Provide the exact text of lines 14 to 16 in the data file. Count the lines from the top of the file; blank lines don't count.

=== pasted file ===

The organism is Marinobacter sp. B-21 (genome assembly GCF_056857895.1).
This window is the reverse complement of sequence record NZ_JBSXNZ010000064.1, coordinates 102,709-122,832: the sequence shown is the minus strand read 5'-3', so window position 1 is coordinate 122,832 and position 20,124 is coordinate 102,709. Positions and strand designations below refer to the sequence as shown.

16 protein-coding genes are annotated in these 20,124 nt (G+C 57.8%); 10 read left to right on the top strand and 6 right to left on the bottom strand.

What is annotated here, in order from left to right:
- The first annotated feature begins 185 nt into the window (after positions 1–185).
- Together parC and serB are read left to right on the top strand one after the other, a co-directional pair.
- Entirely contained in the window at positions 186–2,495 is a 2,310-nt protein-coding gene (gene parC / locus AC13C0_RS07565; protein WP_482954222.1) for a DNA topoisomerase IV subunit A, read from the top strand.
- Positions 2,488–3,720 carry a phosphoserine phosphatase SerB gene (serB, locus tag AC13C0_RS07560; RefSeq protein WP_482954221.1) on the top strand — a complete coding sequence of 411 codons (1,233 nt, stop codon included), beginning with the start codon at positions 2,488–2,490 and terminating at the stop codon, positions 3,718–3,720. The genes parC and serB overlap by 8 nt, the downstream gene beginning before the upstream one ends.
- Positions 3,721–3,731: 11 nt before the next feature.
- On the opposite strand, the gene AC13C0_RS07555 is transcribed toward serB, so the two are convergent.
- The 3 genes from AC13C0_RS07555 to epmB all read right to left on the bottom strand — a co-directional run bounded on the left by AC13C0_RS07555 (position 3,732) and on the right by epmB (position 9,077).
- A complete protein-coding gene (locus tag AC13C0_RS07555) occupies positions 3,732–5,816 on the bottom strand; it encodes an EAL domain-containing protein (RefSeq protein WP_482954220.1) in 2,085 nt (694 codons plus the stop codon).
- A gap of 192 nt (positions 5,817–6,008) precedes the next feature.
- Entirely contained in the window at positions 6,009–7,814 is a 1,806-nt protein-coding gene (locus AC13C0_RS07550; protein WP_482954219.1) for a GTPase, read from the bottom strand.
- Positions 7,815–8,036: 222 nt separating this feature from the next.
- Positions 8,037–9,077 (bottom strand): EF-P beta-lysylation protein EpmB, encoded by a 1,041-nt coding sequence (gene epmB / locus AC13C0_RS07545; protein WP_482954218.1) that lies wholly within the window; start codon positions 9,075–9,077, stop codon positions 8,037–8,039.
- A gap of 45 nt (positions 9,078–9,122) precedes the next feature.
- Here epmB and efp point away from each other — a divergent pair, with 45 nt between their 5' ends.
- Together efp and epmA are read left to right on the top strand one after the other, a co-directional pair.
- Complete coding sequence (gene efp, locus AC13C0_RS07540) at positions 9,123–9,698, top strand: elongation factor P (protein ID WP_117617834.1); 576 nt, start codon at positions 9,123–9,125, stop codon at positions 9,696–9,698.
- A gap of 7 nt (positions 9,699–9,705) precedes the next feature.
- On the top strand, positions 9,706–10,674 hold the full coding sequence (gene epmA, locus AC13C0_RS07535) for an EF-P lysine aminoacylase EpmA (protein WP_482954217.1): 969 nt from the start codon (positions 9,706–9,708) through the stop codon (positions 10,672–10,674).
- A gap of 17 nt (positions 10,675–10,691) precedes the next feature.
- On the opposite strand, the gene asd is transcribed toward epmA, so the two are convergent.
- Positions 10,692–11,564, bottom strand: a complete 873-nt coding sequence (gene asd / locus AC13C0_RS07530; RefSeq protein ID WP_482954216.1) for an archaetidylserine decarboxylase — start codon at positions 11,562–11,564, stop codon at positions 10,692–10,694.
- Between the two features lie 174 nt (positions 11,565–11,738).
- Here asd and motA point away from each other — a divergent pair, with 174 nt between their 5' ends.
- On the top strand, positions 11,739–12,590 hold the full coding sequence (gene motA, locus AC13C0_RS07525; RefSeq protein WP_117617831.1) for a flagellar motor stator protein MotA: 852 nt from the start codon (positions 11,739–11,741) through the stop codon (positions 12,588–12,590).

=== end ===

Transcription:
- Entirely contained in the window at positions 6,009–7,814 is a 1,806-nt protein-coding gene (locus AC13C0_RS07550; protein WP_482954219.1) for a GTPase, read from the bottom strand.
- Positions 7,815–8,036: 222 nt separating this feature from the next.
- Positions 8,037–9,077 (bottom strand): EF-P beta-lysylation protein EpmB, encoded by a 1,041-nt coding sequence (gene epmB / locus AC13C0_RS07545; protein WP_482954218.1) that lies wholly within the window; start codon positions 9,075–9,077, stop codon positions 8,037–8,039.